Have you ever wondered how transformed your life could be if one small detail of your past had happened a little differently? It seems everyone occasionally entertains such thoughts. I suppose it is human nature. And isn’t it funny that we often blindly envision how life could be better, not considering how it could be worse? Sometimes, however, our eyes are forced wide open, even if only for a moment. What you are about to read is my unadulterated recollection of one such time. Where I was going I cannot recall, but the trip was unforgettable.
Checking my watch to verify that I was running late, I then rushed to grab my keys from a hook on the wall as I headed toward the front door of my home. Apparently, I was in too much of a hurry. I fumbled and gravity took over. “Great,” I thought, “what’s two seconds when I’m already running late?” I knelt to retrieve the keys and then persevered, locking the door behind me. The next six and a half miles of my journey were utterly uneventful.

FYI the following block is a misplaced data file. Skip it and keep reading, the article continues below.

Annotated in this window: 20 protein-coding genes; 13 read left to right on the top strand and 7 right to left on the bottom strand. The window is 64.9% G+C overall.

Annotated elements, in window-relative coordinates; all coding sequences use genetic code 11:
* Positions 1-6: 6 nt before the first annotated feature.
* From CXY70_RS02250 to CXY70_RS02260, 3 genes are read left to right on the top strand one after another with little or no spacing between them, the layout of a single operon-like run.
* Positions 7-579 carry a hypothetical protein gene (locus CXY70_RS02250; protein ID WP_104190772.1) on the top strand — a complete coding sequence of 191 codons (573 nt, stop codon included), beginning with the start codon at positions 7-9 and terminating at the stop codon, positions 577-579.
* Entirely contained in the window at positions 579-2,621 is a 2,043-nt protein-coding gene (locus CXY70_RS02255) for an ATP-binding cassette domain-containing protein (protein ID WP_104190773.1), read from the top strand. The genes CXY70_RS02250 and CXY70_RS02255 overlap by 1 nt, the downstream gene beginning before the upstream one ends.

“Please turn green,” I said aloud as I approached the first of two busy intersections between my home and my destination. Nearly stopping about fifteen feet short of the crosswalk, I was glad to see the traffic signal mercifully comply. As I accelerated and started through the intersection, a four-door sedan from days gone by passed immediately in front of me like a whirlwind, missing my car by mere inches. Shocked and trembling, I stared at the green light I had abruptly stopped under as my mind replayed the dropped keys and the close encounter. A loud and persistent horn soon sounded behind me, urging me to get it in gear. Wiser and more cautiously, I continued along my path. Life isn’t a race, you see. You don’t need to be in a hurry to cross the finish line.
About the Author
Earl Chinnici launched EarlsHelpDesk.com in 2008 as an extension of his home-based computer repair shop. In 2011, responding to a subtle suggestion of a friend, he overcame severe addiction to tobacco cigarettes gradually and began writing his first book, “Maybe You Should Move Those Away From You.” Earl asserts that he has also overcome his habit of talking to traffic signals.
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